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Saturday, 28 November 2009

Weekly High Five #25

There is something special about being in a Game Reserve in Africa.

Last night this was again apparent again when the guests at Tuningi were treated to a bush dinner. Five star cuisine in the middle of the African bush. The evening was illuminated by the most beautiful full moon which rounded off the perfect evening.

Working in the hospitality industry and especially in the Game Lodge industry, is quite an adventure and takes a special kind of person. The ability to always put your own wants and needs after that of the guest requires a strange and very rare mix of passion, patience, dedication and sometimes a decent helping of 'bite-your-tongue' self control. I think that many times people involved on the fringes of the industry do not even understand how lucky they can be to have the people out in the field doing what they do. I truly take my hat off to all the guys and girls who are creating lifelong memories for guests from all over the world when they visit Lodges in Africa.

I find myself thinking about the future and where it is all going. During this time of year when we all look back at the past year and make plans for the New Year I suppose it is normal to get these feelings. Perhaps it is just this time of year. Perhaps it is my mind looking to the future. Perhaps something else? I find myself in a strange place where there does not seem to be one clear path which is the 'correct' one. The age old cliché of 'wants versus needs' seriously comes to mind.

Do you indulge your own wants and hope that needs will ultimately take care of themselves or do you take care of the needs which will in the long run give you what you want? I guess time will tell where this incredible adventure that is life will end up.

Whatever the future holds I know that I will always have photography. I know that many people have written about the emotional outlet it offers so not going down that road right now. Since a concerted effort to expand my portfolio and include various other genres of photography I have learnt a lot and feel excited about it all again. Make no mistake, my passion is still wildlife & nature photography but there is so much more. You look at images differently and a whole new world of possibilities open up. As Canyon Ranch's tag line reads - the power of possibilities!


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Image 1 - Shaking Lion

With all the lens techniques I have been playing with this week I was quite amused to see this shot. Great example of a motion blur captured with a slower shutter speed. Two things to note. You can see that the lion is pretty much in focus which shows how still you have to hold your camera when shooting with low shutter speed. Another thing that makes this image work is the fact that Gavin focused in the lion's face. You can see the motion blur forms a circular feeling around the face which pulls you gaze in that direction. Fun image.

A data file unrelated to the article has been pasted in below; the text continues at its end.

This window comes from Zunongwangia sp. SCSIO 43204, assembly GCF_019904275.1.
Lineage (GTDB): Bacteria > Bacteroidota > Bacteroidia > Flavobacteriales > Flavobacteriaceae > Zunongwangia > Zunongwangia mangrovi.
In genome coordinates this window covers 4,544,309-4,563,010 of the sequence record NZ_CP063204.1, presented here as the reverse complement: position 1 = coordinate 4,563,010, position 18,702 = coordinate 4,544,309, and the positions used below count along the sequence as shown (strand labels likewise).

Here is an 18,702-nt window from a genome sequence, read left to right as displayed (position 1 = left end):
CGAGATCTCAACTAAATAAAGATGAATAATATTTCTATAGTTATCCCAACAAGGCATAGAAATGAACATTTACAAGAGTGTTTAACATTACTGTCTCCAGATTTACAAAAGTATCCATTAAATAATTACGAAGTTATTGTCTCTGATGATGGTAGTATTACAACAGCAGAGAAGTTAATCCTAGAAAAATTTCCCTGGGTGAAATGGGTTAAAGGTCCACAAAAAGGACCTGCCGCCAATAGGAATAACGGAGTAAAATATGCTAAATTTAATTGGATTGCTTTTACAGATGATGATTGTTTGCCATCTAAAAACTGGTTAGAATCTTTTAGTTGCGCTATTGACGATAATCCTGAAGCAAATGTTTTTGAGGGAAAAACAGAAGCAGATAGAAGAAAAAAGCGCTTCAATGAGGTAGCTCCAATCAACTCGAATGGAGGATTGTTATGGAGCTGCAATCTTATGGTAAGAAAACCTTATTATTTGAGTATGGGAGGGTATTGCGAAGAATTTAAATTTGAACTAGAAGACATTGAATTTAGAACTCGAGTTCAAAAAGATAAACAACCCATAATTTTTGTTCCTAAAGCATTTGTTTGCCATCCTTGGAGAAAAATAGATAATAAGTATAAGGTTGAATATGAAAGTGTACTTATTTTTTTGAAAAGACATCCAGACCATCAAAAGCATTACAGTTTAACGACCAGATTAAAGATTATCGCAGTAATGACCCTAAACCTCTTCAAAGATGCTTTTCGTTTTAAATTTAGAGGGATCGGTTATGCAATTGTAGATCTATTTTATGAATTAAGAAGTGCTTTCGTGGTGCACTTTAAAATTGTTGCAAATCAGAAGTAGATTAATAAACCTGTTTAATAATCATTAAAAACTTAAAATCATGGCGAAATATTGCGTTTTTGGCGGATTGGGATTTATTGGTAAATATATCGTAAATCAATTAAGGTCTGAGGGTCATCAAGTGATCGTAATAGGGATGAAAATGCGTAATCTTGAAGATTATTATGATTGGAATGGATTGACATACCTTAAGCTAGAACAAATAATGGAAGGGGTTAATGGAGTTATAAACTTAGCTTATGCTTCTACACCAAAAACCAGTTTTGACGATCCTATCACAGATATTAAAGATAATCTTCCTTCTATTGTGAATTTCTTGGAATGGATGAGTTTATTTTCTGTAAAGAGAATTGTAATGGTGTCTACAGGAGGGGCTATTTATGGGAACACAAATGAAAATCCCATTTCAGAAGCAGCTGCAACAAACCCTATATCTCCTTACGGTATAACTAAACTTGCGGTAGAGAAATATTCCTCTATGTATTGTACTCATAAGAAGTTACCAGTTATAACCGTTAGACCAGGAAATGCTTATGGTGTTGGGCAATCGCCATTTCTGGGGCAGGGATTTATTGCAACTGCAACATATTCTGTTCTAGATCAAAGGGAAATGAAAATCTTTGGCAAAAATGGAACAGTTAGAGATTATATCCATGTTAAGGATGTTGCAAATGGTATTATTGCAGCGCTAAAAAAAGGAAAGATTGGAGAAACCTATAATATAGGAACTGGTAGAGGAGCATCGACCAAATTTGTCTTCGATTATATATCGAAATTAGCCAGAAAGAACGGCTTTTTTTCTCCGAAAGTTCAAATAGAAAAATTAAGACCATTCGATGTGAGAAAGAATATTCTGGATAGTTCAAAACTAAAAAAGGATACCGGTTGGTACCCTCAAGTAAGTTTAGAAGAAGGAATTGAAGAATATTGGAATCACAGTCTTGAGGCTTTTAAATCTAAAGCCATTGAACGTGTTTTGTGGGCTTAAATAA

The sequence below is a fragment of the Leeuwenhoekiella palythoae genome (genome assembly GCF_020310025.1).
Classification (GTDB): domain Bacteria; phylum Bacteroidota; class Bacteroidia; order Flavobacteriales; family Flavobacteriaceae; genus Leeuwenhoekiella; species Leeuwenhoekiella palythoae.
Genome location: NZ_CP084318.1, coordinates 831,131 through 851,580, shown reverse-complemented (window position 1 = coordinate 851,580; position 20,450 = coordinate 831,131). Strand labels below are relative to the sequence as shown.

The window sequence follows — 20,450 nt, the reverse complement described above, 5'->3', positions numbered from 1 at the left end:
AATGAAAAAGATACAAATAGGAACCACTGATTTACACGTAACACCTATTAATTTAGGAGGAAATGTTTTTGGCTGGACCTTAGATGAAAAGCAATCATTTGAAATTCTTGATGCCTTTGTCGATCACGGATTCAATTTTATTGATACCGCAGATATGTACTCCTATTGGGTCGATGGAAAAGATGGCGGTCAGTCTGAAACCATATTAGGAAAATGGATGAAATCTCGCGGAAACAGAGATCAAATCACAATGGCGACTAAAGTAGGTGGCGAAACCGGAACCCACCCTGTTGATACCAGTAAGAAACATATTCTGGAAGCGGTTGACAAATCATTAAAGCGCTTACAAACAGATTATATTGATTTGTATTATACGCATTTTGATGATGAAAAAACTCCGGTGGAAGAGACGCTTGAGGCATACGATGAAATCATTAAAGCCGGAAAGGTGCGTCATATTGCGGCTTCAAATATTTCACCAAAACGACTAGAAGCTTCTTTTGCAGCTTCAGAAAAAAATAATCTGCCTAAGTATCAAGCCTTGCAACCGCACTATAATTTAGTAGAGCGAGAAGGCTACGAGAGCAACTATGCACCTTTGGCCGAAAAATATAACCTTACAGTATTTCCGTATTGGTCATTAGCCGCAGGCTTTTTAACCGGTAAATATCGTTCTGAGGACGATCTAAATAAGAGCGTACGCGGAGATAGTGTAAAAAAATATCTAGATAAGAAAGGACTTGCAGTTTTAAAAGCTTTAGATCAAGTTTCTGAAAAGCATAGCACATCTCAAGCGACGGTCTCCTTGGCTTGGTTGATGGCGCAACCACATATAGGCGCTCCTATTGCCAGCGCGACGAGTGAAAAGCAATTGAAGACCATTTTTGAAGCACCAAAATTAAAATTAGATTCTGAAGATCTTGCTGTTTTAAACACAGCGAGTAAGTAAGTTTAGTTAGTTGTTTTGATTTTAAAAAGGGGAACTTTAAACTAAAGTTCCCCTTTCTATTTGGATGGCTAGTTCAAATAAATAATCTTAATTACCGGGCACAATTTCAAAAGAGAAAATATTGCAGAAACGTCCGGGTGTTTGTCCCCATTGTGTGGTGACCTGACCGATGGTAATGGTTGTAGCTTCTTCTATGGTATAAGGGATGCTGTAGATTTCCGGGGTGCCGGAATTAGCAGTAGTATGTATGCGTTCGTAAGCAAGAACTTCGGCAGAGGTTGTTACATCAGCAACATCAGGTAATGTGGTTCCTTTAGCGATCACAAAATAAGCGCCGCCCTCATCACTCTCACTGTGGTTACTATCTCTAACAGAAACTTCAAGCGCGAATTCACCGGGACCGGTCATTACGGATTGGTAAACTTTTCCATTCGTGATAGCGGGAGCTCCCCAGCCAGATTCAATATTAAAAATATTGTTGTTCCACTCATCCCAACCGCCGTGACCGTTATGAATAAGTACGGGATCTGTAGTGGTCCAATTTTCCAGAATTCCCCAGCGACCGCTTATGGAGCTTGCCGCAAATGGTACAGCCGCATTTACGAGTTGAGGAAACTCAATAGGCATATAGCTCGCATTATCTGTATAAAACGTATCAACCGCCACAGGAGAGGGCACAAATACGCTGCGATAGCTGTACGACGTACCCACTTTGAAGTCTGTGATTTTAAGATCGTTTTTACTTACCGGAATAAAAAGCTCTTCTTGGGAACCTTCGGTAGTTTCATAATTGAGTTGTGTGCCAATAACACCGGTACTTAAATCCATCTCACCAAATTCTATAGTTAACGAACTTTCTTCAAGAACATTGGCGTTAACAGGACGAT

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Image 2 - Leopard Tortoise

Nice capture of one of the 'Small 5'. What makes this specific image unique is that Brett got low down - eye level! By getting at eye level, or is possible even lower, you are on your way to create dramatic animal and wildlife images. Too many people shoot small creatures like this from the top which gives it a very 'the-human-is-in-control' feeling. Wildlife images should highlight the animal and this image does a pretty good job.

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Image 3 - Brown Hyena Cub

This image is tightly framed and initially it feels a little bit cramped. The reason for this is that at first glance your focus is the larger animal on the left of the image. This animal is just a part of the story but the punchline is the youngster on the right. The little guys is looking at the camera as he is following his mom on their morning patrols. This image shows that you should always look at breaking the photographic rules when shooting wildlife. If Gavin left empty space on the left of the image you would not have been as drawn to the youngster. Cute youngster. Great image.

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Image 4 - Elephant Herd

Plain and simple. And it works. This image would happily hold it's own in any wildlife photography book. No funny business. A neat, clean capture of an African icon.

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Image 5 - Drinking Leopard

Three things make this image work. The tail curling to the left of the image, the background and the eyes. Every image, wildlife or otherwise, needs a place where your viewer's gaze can enter the image which should then lead it to the focal point. The white tipped tail does this perfectly. The background works very well as it is not cluttered and you get the feeling that the leopard is in it's natural environment. I also like the slight diagonal line created between the mud, water and grass at the top. The only thing I would have wished for in this image is to have seen the leopard's whole face reflected in the water. You probably did not even notice it before I said it so it is not something that is going to take anything away from the image but it would have made it even better. Great capture of Africa's most elusive cat. Tough one this week but am going with this a my pick of the week!


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